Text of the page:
Elon Musk has an almost Trumpian ability to court controversy. This time he’s dug in with an artist in the Colorado mountains and one of his prized creations: a unicorn who uses his magic to power an electric car.
Tom Edwards has been a potter for 40 years, handcrafting whimsical mugs, plates and bowls from his studio about 30 miles west of Denver. It was there in 2010 when Edwards unveiled a new mug. There’s a rainbow, yellow smiley faces and a joke, etched in capital letters:
Electric cars are good for the environment because electricity comes from magic!
And there’s, well, a car powered by gas coming from the unicorn’s . . . behind.
Edwards, 61, thinks the joke is pretty funny.
Elon Musk, the provocateur and founder of electronic carmaker Tesla, thought so too. He tweeted in February 2017 that the tooting unicorn was “maybe my favorite mug ever.”
“I’ve been doing this pottery gig forever,” Edwards said, “and that was really a moment in my life, when the coolest guy on the planet tweets your mug and you get a bunch of sales out of it.”
About 50 orders for the unicorn mug streamed in after Musk’s tweet — a sizable uptick given the 300 to 400 unicorn mugs Edwards has made in total.
In March, Musk touted the unicorn again, this time using the image as part of the rollout of the sketch pad feature on new Tesla models. Musk tweeted, “Made today on Tesla sketch pad” with a nearly identical image of the unicorn alongside a sketch of the Mona Lisa.
More orders for the unicorn mug rolled in, suggesting to Edwards that “Elon Musk must have done something again,” he said. This time, though, it was used to promote Tesla’s brand.
“It’s got the exact same gesture of the lines, the happy faces, the colors — everything,” Edwards said, “which makes my situation a slam-dunk copyright infringement issue.”
Edwards paused. He wasn’t itching to mount a lawsuit. He could ride the bump in sales. He’d have a good story to tell at parties.
Still, when a likeness is used in a commercial way, its creator typically has the right to claim compensation.
His friends pushed him to collect his money. And then came Christmas, when Tesla sent its customers a greeting card decked out with a tooting unicorn.
And so, in the spirit of New Year’s resolutions, Edwards decided to do something.
Edwards, now represented by attorney Timothy Atkinson, is seeking compensation for Tesla’s use of the image. And he’s hoping that if Musk “just does the right thing,” it will signal broader support for artists’ rights and the protection of their work.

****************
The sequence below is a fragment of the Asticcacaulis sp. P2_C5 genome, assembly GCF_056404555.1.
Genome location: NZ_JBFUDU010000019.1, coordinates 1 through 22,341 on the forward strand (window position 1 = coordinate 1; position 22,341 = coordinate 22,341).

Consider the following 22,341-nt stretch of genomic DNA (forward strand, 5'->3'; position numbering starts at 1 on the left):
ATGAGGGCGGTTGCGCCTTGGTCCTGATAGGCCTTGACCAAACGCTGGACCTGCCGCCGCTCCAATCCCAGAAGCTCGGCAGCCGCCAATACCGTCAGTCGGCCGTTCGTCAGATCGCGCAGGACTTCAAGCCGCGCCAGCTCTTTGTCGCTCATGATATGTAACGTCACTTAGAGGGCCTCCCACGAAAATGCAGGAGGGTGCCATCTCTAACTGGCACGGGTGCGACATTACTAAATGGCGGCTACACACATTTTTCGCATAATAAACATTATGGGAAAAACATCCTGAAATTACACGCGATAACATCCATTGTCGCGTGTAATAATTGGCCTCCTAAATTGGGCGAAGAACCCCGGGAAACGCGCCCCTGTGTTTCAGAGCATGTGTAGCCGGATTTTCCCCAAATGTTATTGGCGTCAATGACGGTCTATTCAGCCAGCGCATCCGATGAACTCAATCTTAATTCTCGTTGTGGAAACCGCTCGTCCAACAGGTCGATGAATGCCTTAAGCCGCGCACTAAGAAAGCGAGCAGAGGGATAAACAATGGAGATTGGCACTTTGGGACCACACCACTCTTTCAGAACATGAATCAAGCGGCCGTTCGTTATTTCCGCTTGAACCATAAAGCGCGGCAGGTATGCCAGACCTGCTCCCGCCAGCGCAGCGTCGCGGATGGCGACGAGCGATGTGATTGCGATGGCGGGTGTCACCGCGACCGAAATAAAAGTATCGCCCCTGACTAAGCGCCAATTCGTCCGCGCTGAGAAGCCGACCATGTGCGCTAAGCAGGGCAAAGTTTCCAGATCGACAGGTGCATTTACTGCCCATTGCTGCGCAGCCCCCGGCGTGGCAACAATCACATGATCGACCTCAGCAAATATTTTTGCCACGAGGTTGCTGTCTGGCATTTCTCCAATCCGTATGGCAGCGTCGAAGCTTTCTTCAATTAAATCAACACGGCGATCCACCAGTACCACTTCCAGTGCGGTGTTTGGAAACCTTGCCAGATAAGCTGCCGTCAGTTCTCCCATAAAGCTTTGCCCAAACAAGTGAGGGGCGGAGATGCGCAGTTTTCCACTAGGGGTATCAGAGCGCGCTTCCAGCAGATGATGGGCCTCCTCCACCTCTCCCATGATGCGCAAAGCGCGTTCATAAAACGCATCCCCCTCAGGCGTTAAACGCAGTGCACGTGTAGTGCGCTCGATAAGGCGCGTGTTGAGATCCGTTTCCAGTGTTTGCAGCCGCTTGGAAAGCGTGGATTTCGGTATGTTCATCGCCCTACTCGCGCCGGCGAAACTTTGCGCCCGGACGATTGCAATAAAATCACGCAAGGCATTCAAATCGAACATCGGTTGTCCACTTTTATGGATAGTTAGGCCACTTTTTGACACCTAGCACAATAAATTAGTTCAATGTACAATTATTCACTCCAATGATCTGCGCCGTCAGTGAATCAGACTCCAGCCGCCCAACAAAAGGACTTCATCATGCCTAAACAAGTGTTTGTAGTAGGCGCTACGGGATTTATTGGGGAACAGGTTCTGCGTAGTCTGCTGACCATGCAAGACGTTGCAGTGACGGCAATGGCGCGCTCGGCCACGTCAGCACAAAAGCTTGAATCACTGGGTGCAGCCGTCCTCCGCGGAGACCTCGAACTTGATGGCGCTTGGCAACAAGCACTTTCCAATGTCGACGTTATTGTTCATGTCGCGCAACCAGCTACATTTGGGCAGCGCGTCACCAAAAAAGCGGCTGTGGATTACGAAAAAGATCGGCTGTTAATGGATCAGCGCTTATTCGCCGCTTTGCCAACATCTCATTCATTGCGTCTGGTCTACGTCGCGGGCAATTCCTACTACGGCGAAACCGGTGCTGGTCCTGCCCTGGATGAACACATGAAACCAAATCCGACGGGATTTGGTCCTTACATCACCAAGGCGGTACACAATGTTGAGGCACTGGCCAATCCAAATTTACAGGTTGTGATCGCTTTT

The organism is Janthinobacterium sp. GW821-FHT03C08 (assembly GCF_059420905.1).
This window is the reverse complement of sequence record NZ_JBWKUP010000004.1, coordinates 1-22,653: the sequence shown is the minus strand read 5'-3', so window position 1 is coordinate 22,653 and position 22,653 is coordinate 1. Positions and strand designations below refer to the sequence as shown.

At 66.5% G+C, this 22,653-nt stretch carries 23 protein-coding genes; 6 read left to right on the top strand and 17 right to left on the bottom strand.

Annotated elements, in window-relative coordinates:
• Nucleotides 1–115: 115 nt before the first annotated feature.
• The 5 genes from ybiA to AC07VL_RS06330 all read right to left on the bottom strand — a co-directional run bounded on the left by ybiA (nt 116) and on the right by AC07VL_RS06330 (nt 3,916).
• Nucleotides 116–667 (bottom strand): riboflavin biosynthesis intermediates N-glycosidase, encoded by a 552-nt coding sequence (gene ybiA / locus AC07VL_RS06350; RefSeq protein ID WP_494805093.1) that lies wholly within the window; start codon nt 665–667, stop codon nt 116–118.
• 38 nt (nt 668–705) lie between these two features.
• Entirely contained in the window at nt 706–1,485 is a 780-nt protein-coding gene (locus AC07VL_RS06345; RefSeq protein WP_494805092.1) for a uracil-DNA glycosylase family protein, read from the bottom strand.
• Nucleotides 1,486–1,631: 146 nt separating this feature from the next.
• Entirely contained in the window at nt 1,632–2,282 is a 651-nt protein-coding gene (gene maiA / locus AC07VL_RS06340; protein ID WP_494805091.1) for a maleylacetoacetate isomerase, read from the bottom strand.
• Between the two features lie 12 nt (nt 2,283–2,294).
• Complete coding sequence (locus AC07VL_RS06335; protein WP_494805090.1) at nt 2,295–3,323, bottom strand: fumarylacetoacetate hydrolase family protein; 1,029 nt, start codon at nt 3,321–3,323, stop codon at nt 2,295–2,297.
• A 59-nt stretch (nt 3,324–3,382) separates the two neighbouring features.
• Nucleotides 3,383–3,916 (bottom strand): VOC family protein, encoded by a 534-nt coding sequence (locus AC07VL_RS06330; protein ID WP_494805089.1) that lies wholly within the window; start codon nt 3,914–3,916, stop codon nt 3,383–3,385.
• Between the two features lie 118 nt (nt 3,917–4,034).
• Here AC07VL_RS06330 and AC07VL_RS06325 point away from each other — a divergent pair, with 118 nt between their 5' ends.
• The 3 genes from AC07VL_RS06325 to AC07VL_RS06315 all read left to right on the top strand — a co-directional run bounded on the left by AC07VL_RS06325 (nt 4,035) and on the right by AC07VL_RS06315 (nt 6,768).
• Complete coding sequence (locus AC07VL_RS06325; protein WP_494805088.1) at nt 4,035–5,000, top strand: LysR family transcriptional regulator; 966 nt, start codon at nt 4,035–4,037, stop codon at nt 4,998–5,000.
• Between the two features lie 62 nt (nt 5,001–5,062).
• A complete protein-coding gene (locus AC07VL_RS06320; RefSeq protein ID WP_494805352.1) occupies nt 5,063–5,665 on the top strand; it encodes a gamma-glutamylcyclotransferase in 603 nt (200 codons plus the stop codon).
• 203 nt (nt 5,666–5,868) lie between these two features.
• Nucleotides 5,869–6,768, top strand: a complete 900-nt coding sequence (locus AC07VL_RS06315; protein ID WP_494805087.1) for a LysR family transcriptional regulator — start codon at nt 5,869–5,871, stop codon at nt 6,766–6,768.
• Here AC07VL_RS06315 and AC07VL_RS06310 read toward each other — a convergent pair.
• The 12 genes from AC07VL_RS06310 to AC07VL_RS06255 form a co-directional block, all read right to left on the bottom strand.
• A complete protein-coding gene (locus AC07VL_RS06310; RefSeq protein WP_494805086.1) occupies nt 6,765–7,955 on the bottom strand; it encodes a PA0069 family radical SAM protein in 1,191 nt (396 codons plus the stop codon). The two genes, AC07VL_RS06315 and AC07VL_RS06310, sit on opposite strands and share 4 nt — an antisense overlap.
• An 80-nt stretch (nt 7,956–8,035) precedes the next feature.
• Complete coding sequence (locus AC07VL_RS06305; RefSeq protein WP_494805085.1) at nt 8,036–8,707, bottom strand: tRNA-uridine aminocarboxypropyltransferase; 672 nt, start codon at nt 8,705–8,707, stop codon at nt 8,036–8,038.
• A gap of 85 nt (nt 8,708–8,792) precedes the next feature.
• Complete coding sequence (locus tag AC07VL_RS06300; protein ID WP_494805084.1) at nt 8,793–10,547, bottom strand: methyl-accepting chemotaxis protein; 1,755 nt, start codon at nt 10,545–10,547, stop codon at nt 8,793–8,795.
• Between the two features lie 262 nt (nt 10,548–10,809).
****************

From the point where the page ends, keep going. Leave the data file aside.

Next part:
“I don’t want to be that guy in a suit in court,” Edwards said, “and my impression of Elon Musk is that he doesn’t like to do it that way either.”
Last month, Atkinson wrote a letter to Tesla’s general counsel asking the company to compensate Edwards. He didn’t threaten legal action or even demand a specific amount, but instead hoped to initiate a discussion. Before Atkinson sent the letter, Edwards registered the image with the U.S. Copyright Office.
But the path to compensation may require more than magic.
Jane Ginsburg, a professor of literary and artistic property law at Columbia Law School, said artists defending their ownership of an image often “don’t have an easy time of it,” especially if they didn’t register their work with the copyright office before that work was misused. In those cases, artists who go to court may be eligible for significantly less money in damages, such as what they can prove in lost sales or the price of licensing their image. Those damages typically wouldn’t cover the cost of the lawsuit, Ginsburg said.
“That’s why many artists, unless they systematically register their work as soon as they publish it, really are not in a position to enforce their rights,” Ginsburg said.
Atkinson hasn’t heard back from Tesla. The company did not respond to a request for comment for this article.
Musk may have hinted at his point of view through his Twitter account, which seems to have been scrapped of all mentions of the unicorn.
On Tuesday, Edwards’ daughter Robin (who is known professionally as Lisa Prank) tweeted at Musk saying, “what do you have to say for yourself?”
In a tweet that has since been deleted but was reported in multiple outlets, Musk responded: “We gained no financial benefit. Have asked my team to use a diff example going forward. He can sue for money if he wants, but that’s kinda lame. If anything, this attention increased his mug sales.”
That logic doesn’t square for Atkinson. He compared Musk’s take to if a company went on Twitter to praise Bruce Springsteen’s “Born in the U.S.A.” and then used it in a commercial without payment.
To say “‘I didn’t need to pay him for that because I had already given him a shout out’ — that to me is the fallacy in the argument there,” Atkinson said.
Atkinson and Edwards both said they haven’t ruled out a formal lawsuit against Tesla, depending on how the company responds.
At this point, the saga was enough to engage Harry Potter author J.K. Rowling, who called the unicorn battle “the spin-off you never knew you wanted.”
Edwards, who called himself a guy “who just sits in a garage to make pots,” chose a more biblical reference.
“I’m just this nobody artist,” he said. “And to me it’s just like, if there ever was a David and Goliath, that’s this to me.”